The aesthetic is something entirely subjective and therefore secondary. Nothing that is published in a newspaper should be born with the purpose of being seen as art. Now, it’s another thing if the reader / viewer considers that piece of journalistic work also as a form of art. This has ofetn occurred, for example, with photojournalists. Some of the most important museums in the world have photographs in the walls from Weegee or Capa, but when these photojournalists captured those images they were not thinking about the composition or the light, only in capturing the news.

During the time I was creating infographics with a strong ‘plastic’ appeal, many colleagues said that I was doing Art. I understood them and I’m thankful for the compliment, but it’s a comment that always bothered me. Personally, I think art is something else, it has more to do with ethics than aesthetics.

Today’s art is one of the most open activities out there, an efficient artistic discourse can be made using the most rigorous infographic. There is a history of the use of infographics for artistic purposes, from Rudolf Steiner‘s slates (although they we’re not born as art, in a way similar to Cappa or Weegee), to, again, Duchamp. And we can say that now the use of data visualization for artistic purposes is widespread.

For me, the main difference between journalistic and artistic infographics is that, while in the first information must try to be as objective as possible, the second supports a complete subjectivity and can lend itself to different interpretations, all of them valid. That’s the concept of ‘subjective infographic’, something apparently contradictory.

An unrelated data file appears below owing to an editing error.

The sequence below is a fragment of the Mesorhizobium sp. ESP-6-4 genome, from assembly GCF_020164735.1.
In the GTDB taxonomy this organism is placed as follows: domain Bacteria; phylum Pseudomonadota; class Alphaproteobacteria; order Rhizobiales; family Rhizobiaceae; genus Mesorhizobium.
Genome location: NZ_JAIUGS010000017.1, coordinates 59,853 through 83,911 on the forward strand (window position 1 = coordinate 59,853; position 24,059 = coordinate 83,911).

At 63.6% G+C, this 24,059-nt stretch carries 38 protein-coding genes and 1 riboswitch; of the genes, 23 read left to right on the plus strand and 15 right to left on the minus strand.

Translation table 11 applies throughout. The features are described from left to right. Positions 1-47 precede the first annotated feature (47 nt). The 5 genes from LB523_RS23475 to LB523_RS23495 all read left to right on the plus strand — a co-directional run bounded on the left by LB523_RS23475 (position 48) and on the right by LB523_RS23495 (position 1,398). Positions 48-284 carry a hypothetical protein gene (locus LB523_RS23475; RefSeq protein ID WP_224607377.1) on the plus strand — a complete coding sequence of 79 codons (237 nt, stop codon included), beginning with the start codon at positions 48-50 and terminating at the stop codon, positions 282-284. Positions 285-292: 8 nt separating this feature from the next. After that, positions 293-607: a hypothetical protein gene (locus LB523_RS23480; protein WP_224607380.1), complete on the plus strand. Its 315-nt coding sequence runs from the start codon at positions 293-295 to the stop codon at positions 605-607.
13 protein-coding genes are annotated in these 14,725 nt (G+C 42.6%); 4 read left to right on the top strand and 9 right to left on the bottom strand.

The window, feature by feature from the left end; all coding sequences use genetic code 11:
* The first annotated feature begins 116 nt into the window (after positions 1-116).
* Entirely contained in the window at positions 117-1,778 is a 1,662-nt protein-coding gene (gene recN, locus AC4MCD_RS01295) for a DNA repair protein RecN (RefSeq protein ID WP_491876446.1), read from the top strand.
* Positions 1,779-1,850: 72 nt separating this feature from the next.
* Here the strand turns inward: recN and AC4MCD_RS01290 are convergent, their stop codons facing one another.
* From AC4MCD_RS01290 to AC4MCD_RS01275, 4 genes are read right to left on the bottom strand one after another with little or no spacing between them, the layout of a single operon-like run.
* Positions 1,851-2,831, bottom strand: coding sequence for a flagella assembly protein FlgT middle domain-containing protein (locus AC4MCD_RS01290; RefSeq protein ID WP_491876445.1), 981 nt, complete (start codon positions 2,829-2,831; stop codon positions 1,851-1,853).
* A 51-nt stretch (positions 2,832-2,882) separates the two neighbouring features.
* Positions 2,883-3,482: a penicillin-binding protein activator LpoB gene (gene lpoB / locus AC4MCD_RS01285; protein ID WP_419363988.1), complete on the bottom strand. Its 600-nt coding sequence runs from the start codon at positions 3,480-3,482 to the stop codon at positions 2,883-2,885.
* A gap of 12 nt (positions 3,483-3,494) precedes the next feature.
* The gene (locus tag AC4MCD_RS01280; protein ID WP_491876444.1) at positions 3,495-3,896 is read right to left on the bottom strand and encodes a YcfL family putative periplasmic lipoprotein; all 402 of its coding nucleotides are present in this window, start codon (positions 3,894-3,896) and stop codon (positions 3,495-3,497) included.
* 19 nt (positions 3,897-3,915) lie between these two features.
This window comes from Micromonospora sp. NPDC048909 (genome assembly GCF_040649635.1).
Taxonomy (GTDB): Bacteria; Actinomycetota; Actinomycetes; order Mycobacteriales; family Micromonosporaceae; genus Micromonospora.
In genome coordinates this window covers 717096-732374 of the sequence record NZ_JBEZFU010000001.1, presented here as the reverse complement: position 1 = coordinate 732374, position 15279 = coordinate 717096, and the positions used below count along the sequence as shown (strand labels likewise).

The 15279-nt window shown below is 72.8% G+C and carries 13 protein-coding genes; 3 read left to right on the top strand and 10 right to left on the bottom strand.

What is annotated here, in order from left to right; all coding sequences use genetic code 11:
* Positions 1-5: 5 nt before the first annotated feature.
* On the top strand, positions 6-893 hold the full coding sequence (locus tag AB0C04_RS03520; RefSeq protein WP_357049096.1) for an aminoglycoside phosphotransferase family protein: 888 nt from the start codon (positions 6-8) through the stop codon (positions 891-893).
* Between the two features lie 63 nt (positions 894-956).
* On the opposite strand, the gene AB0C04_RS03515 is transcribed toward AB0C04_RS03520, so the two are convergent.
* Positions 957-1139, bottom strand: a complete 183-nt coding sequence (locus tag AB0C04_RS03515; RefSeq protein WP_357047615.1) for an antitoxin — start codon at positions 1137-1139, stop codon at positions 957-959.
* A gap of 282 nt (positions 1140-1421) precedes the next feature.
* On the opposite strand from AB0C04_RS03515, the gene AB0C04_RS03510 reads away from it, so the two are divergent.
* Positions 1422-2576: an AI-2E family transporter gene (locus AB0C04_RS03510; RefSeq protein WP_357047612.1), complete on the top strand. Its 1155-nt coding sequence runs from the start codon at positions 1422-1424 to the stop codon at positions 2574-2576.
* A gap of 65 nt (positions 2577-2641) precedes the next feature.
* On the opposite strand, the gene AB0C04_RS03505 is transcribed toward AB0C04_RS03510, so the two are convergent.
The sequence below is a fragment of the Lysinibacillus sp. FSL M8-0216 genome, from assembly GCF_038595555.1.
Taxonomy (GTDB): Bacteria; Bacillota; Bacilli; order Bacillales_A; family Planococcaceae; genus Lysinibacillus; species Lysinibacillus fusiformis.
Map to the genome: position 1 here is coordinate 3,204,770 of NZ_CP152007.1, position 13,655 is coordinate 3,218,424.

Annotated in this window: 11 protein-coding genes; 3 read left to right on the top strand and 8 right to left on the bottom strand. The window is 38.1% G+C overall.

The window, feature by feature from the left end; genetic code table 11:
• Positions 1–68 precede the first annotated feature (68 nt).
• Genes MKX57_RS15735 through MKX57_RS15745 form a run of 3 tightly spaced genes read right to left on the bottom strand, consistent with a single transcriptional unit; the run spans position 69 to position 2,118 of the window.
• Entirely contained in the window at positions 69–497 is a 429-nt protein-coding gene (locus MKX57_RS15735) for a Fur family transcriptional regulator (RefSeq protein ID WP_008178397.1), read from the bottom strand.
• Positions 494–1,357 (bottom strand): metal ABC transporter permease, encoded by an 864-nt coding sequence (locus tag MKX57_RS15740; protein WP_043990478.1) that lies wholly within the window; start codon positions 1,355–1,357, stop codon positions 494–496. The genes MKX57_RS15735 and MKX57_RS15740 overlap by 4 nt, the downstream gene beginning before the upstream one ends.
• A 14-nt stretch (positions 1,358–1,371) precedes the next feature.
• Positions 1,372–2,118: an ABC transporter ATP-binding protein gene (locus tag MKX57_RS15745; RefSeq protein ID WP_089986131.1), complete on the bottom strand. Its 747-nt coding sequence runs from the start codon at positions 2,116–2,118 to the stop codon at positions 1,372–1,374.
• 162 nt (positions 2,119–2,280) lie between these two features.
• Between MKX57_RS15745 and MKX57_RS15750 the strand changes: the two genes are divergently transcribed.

The columns that you refer to in your question are opinion pieces. The reader is clearly informed that it’s not news, only the specific perspective of a particular individual. Usually, in these opinion columns the author has the freedom show personal perspectives, and that’s what I’m trying to do, but without confining myself to the content.

Is it art? I don’t think so, and in any case what really matters is if you have enough interest for a group of readers. But I admit that I needed the corroboration given to me by amazing professionals like Pablo Corral Vega, Roberto Guareschi, Mario Tascon or Alfredo Tribiño about the journalistic nature of these columns. It’s journalism, a new journalism perhaps, but journalism. Their opinions was crucial for me to overcome my own prejudices about what is journalism or not, and therefore what should be published or not in a newspaper.

The main difference between journalistic and artistic infographics is that, while in the first information must try to be as objective as possible, the second supports a complete subjectivity and can lend itself to different interpretations, all of them valid. That’s the concept of ‘subjective infographic’, something apparently contradictory.

VL – Looking now at the newspaper market, it has become clear that most of them have been struggling to absorb the new reality of the way people consume information. But not everything that came with the Internet is bad for newspapers and magazines, isn’t it? In your opinion, what are the main  opportunities that the print industry is losing?

JS – Immediately, I think it’s a mistake that traditional media tries to compete with the digital media. Digital media is a wonderful excuse to change the paper size in the opposite direction to which we are doing: more text, more analysis, more depth, more rigor, less and better edited images – i.e. better journalism. Without the need of immediacy,  for that is already achieved through those new channels we use to consume information. Both media could coexist, at least for a while.

Technology, new media, that’s not a problem, on the contrary, we never lived in a better time than the present to investigate and distribute information. Because of this we are in crisis, but every crisis is a transition, and always leads to a better place. I have no doubt that we will find the appropriate path.